"His gentle, pious-hearted mother," Mr. Carlyle tells us, ever watching over him in all outward changes, and assiduously keeping human (?) pieties and good affections alive in him, was probably the best counteracting element in his lot." Evangelical piety and divine affections do not appear to have been considered as of any importance to the child-these perhaps the biographer would repudiate as shams and cant. After desultory schooling, we find Sterling at Trinity College, Cambridge, his tutor, Julius Hare, "now the distinguished Archdeacon of Lewes."
"But here," says Mr. Carlyle, as in his former schools, his studies and enquiries, diligently prosecuted, I believe, were of the most discursive, wide-flowing character; not steadily advancing along beaten roads towards college honours, but pulsing out with impetuous irregularity, now on this tract, now on that, towards whatever spiritual Delphi might promise to unfold the mystery of this world, and announce to him what was, in our new day, the authentic message of the gods."- Are we in the nineteenth century of the Christian era?
Mr. Carlyle describes his hero as having at this time "frankly adopted the anti-superstitious side of things," and represents him to have epitomised the ministers of the Established Church "black dragoons in every parish,
The Italics are our own,
on good pay and rations, horse-meat and man's-meat."
This estimate, we shall see, subsequently underwent a change; unfortunately, too, for him, changes.
The next step in Sterling's life was the choice of a profession. "But,” says our growling and sneering biographer, ever ready to find fault, ever slow to find remedies, "professions, built so largely on speciosity, instead of performance, clogged in this bad epoch, and defaced under such suspicions of fatal imposture, were hateful, not lovable, to the young radical soul, scornful of gross profit, and intent on ideals and human noblenesses. The three professions, Thomas Carlyle avers, "require you at the threshold to constitute yourself an impostor." All the world, we may observe, knows that the assertion is false. If it were true, trade alone can admit of honesty, and we, of course, suppose, of all trades, that of making books must be the most honest, as Mr. Carlyle has chosen it; for surely our author himself must be "scornful of gross profits," and, while protesting the hypocrisy of all under himself, his publishers would doubtless well be pleased that he should be "intent upon ideals." Obviously Thomas Carlyle knows nothing about the "three professions." However, one fact is unanswerably clearer than all Carlylean rhodomantade against the three professions: honest men have gone out into the world, with the love of God in their hearts, and have laboured more successfully for the benefit of man in the pursuit of the "three professions," than has any would-be Diogenes, seated quietly in his well warmed tub, smoking his complacent pipe, and spinning out of its vapoury wreaths tirades of scornful abuse of all that is held sacred by his fellow-men.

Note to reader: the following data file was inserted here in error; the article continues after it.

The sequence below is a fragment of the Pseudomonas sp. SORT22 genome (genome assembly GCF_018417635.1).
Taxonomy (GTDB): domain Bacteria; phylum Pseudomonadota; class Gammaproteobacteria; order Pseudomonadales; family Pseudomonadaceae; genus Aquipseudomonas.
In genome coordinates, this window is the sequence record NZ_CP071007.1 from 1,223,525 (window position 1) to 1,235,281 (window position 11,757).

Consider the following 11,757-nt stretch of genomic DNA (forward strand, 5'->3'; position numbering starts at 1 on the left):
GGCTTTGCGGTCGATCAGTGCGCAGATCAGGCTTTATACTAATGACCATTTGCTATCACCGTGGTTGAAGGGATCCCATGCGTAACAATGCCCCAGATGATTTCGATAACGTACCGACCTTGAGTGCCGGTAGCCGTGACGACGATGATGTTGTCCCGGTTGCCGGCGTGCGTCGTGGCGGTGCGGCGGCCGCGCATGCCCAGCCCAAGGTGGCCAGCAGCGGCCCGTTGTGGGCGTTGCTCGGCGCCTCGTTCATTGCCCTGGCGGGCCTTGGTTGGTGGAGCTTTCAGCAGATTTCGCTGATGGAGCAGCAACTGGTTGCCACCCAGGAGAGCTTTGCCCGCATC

Sterling had not in him that steady industry which is essential to success in any calling, professional or literary," black dragoon," or even book-maker. He was, as his biographer justly remarks, a man of "swift far darting brilliancies, and nomadic desultory ways." The most unfortunate of all constitutions to en
"Piety of heart, a certain reality of religious faith, was alway's Sterling's,—the gift of nature to him, which he would not and could not throw away; but I find at this time his religion is as good as altogether Ethnic, Greekish, what Goethe calls the heathen form of religion. The Church, with her Articles, is without relation to him."
At this juncture Sterling became admitted to intimacy with Coleridge, who was regarded then, and since, by "young inquiring men," as a sort of prophet or magus. The religious feelings then dwelling in Coleridge's heart, and poured forth in his swelling flood of words, too often obscured in cloudy German transcendentalisms, were the influential means of directing the earnest but wavering mind of Sterling to the "peace which passeth understanding," and which for a season it is probable he in some degree realised. He was then taught and received the very reverse of his biographer's Will-o'-th'- wisp doctrines, which he at a later period adopted: "What the light of your mind, which is the direct inspiration of the Almighty, pronounces incredible,—that, in God's name, leave uncredited; at your peril do not try believing other than that." It had been better for Sterling had he not afterwards been brought within the range of such influences as are conveyed in these heathenish flatteries of the human intellect. Thanks be to God, that there are not wanting noble armies of martyrs, and great clouds of witnesses, to the pure truth, that the sole veracity is to be discovered by the light of Divine revelation alone; not in the paganism which failed philosophers of old.